Lacalle Pou’s victory in Uruguay strengthens regional centre right
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After an extremely close vote obliged the Electoral Court to execute an official recount, the conservative candidate emerges victorious by a narrow margin. His election marks a change in power and a shift to the right in Argentina’s neighbouring country.
Conservative presidential candidate for the Partido Nacional Luis Lacalle Pou will be Uruguay’s next president, the Electoral Court confirmed today.
The conserative Partido Nacional leader won the presidential run-off on November 24, his victory marking the first shift to the right in Argentina’s neighbour in 15 years.
The race was tight. Only 28,666 votes separated Lacalle Pou from leftist candidate Daniel Martínez, running for the ruling Frente Amplio (“Broad Front”) coalition.
Such a close margin required the Electoral Court to undertake another official count that started Tuesday, with final results fully tallied by Thursday.
According to the court’s president José Arocena, there had “never been such a tight vote.”
Lacalle Pou, a career politician and son of a former president, will begin his term on March 1, 2020. Martínez congratulated him on his victory on Thursday,
“The evolution of the vote count hasn’t changed the trend,” Martinez wrote on Twitter. “Therefore we salute President-elect Luis Lacalle Pou with whom I’ll have a meeting tomorrow.”
With a difference of just 1.2 percentage points in a preliminary count, Martinez had refused to concede until the electoral court finished its final count. The electoral court has not yet published its final results.
A swing to the centre
One of South America’s wealthiest nations, Uruguay had already started its swing more to the right in the October 27 general elections that saw the Frente Amplio lose control of Congress for the first time since 2005.
Lacalle Pou’s victory is part of a recent anti-incumbent backlash in the region that has seen Latin Americans vote for change, whether it be from the right or the left. It also comes at a time of increased volatility in South America with violent protests erupting in Colombia, Ecuador, Bolivia and Chile.
The result in Uruguay means that the right will govern in three of the four countries that constitute the South American trading bloc known as Mercosur. That could leave Argentina’s president-elect, left-wing populist Alberto Fernández, isolated when he takes office next month.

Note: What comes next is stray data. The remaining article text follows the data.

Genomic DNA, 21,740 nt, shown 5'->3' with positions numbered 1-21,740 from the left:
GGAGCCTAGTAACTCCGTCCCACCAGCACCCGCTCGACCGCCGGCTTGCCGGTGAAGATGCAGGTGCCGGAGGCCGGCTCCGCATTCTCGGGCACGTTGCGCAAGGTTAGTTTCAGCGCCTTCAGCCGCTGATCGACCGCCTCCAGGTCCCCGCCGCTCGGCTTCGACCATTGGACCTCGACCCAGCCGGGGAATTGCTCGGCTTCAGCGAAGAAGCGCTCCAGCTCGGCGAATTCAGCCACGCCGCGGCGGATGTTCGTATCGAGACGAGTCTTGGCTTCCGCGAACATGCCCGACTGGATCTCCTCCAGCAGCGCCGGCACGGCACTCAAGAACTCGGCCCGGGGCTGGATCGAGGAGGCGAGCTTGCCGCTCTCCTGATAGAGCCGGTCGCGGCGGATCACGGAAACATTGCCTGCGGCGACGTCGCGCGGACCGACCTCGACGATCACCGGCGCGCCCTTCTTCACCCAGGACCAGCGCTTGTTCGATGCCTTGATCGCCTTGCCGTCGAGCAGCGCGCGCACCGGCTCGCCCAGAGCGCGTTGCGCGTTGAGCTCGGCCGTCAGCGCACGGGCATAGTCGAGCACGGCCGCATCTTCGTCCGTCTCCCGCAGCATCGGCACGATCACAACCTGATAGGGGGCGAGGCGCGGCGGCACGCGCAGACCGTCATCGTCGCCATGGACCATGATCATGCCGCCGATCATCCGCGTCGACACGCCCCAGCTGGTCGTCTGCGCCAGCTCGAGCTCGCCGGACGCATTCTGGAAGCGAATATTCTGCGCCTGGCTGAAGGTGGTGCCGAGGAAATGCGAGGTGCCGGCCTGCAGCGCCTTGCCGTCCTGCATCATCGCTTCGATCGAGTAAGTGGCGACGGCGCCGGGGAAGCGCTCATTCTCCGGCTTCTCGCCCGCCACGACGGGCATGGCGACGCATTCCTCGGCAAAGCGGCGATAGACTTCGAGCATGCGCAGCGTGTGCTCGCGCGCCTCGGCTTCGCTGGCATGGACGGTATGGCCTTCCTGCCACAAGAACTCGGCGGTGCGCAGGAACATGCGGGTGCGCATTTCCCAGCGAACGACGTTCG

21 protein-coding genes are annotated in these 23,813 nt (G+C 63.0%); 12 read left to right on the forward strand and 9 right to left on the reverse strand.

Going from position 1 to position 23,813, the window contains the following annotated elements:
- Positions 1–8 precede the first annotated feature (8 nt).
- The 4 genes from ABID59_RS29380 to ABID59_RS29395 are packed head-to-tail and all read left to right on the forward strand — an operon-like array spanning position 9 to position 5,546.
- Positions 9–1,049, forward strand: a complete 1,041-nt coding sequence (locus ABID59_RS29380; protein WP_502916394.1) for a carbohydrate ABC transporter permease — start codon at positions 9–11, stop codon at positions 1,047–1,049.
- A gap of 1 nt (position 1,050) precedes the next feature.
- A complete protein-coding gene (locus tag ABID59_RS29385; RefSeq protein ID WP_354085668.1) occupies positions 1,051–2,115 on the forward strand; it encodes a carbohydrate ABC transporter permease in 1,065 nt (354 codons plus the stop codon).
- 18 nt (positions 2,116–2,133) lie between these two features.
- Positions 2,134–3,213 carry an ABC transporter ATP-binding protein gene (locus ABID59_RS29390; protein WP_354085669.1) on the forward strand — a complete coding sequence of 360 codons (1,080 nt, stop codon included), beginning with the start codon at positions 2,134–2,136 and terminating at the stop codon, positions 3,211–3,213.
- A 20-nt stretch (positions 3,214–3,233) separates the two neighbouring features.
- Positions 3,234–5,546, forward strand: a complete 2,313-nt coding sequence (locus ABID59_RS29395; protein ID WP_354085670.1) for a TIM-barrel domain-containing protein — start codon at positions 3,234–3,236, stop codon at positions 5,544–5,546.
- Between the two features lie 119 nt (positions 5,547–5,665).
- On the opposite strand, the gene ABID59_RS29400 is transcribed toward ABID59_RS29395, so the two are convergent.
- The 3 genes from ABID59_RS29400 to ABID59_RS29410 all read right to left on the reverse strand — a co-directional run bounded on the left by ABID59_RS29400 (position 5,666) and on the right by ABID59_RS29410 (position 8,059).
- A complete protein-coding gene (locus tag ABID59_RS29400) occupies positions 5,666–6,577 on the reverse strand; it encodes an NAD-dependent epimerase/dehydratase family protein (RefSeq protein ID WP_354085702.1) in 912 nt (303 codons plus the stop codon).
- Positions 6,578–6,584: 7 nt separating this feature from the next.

The bloc is already under strain following comments from President Jair Bolsonaro casting doubt on whether Brazil will even stay in Mercosur.
Uruguay can’t afford to lose its Mercosur export market if the bloc collapses, but at the same time it needs Mercosur to negotiate more trade deals with the rest of the world, Ignacio Bartesaghi, dean of the Catholic University of Uruguay’s business sciences school, said in an interview.
“When there are two players like Argentina and Brazil with so much weight and two presidents that are so far apart like Fernandez and Bolsonaro, it’s Uruguay that can mediate,” he said. “Argentina needs an ally to prevent Bolsonaro’s extreme position becoming reality.”
The 46-year-old former lawmaker and heir to one of Uruguay’s oldest political dynasties will start his five-year term on March 1 as the head of a broad five-party “multicolor coalition” spanning the centre-left to the far-right. The grouping will have ample majorities in both houses of Congress.
Lacalle Pou, who has already named three ministers, including former debt management director Azucena Arbeleche as his finance minister, said he will fill the rest of his Cabinet by mid-December.
The new government will inherit an economy on a slightly stronger footing thanks to outgoing President Tabaré Vázquez’s efforts to secure US$5 billion of investment in public works and the construction of a massive pulp mill. Economists surveyed by Bloomberg forecast growth of 1.5 percent next year and 2 percent in 2021, compared with a meagre 0.3 percent this year.
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